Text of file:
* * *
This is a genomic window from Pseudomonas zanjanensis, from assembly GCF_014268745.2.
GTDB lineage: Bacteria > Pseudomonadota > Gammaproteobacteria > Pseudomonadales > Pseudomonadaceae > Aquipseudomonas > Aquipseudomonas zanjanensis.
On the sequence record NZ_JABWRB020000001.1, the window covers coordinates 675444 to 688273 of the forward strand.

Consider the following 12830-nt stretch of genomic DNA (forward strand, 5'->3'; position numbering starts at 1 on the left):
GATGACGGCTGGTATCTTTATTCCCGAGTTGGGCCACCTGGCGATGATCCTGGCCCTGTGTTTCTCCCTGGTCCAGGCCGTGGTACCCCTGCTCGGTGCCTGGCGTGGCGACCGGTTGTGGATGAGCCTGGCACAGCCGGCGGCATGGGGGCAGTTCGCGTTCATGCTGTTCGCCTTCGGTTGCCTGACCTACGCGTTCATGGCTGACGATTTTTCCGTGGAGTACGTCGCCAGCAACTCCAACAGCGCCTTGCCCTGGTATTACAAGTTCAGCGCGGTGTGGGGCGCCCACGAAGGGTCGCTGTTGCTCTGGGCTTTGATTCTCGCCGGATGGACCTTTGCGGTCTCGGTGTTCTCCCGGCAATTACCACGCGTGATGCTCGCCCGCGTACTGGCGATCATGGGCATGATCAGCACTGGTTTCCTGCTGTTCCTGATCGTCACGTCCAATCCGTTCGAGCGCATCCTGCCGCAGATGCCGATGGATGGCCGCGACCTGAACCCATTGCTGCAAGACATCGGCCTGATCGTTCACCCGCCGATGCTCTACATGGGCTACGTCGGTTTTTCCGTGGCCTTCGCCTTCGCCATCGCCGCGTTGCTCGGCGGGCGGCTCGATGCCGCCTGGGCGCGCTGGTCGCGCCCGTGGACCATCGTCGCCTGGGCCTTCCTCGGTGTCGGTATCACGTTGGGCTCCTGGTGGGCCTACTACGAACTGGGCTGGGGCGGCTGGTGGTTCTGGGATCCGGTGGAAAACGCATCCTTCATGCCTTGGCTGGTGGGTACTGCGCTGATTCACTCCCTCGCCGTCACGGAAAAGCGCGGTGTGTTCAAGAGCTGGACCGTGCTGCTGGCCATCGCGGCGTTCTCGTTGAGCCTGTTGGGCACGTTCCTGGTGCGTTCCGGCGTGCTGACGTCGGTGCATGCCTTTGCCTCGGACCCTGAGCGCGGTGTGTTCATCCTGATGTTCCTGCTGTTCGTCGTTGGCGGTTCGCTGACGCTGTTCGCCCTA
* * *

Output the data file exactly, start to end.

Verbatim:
This is a genomic window from Pseudomonas zanjanensis, from assembly GCF_014268745.2.
GTDB lineage: Bacteria > Pseudomonadota > Gammaproteobacteria > Pseudomonadales > Pseudomonadaceae > Aquipseudomonas > Aquipseudomonas zanjanensis.
On the sequence record NZ_JABWRB020000001.1, the window covers coordinates 675444 to 688273 of the forward strand.

Consider the following 12830-nt stretch of genomic DNA (forward strand, 5'->3'; position numbering starts at 1 on the left):
GATGACGGCTGGTATCTTTATTCCCGAGTTGGGCCACCTGGCGATGATCCTGGCCCTGTGTTTCTCCCTGGTCCAGGCCGTGGTACCCCTGCTCGGTGCCTGGCGTGGCGACCGGTTGTGGATGAGCCTGGCACAGCCGGCGGCATGGGGGCAGTTCGCGTTCATGCTGTTCGCCTTCGGTTGCCTGACCTACGCGTTCATGGCTGACGATTTTTCCGTGGAGTACGTCGCCAGCAACTCCAACAGCGCCTTGCCCTGGTATTACAAGTTCAGCGCGGTGTGGGGCGCCCACGAAGGGTCGCTGTTGCTCTGGGCTTTGATTCTCGCCGGATGGACCTTTGCGGTCTCGGTGTTCTCCCGGCAATTACCACGCGTGATGCTCGCCCGCGTACTGGCGATCATGGGCATGATCAGCACTGGTTTCCTGCTGTTCCTGATCGTCACGTCCAATCCGTTCGAGCGCATCCTGCCGCAGATGCCGATGGATGGCCGCGACCTGAACCCATTGCTGCAAGACATCGGCCTGATCGTTCACCCGCCGATGCTCTACATGGGCTACGTCGGTTTTTCCGTGGCCTTCGCCTTCGCCATCGCCGCGTTGCTCGGCGGGCGGCTCGATGCCGCCTGGGCGCGCTGGTCGCGCCCGTGGACCATCGTCGCCTGGGCCTTCCTCGGTGTCGGTATCACGTTGGGCTCCTGGTGGGCCTACTACGAACTGGGCTGGGGCGGCTGGTGGTTCTGGGATCCGGTGGAAAACGCATCCTTCATGCCTTGGCTGGTGGGTACTGCGCTGATTCACTCCCTCGCCGTCACGGAAAAGCGCGGTGTGTTCAAGAGCTGGACCGTGCTGCTGGCCATCGCGGCGTTCTCGTTGAGCCTGTTGGGCACGTTCCTGGTGCGTTCCGGCGTGCTGACGTCGGTGCATGCCTTTGCCTCGGACCCTGAGCGCGGTGTGTTCATCCTGATGTTCCTGCTGTTCGTCGTTGGCGGTTCGCTGACGCTGTTCGCCCTA